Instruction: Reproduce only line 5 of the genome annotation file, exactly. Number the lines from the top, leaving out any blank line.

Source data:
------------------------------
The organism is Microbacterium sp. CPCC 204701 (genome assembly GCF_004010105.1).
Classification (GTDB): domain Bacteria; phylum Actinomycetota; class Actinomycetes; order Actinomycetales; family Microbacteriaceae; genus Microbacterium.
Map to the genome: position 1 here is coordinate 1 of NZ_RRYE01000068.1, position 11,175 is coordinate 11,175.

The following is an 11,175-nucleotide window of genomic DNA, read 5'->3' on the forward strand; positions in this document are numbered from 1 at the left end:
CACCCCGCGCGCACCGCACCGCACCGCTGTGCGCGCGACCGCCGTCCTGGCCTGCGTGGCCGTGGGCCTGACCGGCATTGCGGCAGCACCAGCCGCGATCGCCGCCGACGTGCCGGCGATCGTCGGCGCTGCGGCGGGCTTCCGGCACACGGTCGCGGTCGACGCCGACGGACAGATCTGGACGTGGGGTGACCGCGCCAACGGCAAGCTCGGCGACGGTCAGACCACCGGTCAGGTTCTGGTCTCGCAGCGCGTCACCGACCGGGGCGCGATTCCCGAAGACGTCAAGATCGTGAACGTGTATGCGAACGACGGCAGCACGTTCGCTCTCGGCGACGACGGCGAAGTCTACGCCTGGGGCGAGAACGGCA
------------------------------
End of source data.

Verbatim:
CACCCCGCGCGCACCGCACCGCACCGCTGTGCGCGCGACCGCCGTCCTGGCCTGCGTGGCCGTGGGCCTGACCGGCATTGCGGCAGCACCAGCCGCGATCGCCGCCGACGTGCCGGCGATCGTCGGCGCTGCGGCGGGCTTCCGGCACACGGTCGCGGTCGACGCCGACGGACAGATCTGGACGTGGGGTGACCGCGCCAACGGCAAGCTCGGCGACGGTCAGACCACCGGTCAGGTTCTGGTCTCGCAGCGCGTCACCGACCGGGGCGCGATTCCCGAAGACGTCAAGATCGTGAACGTGTATGCGAACGACGGCAGCACGTTCGCTCTCGGCGACGACGGCGAAGTCTACGCCTGGGGCGAGAACGGCA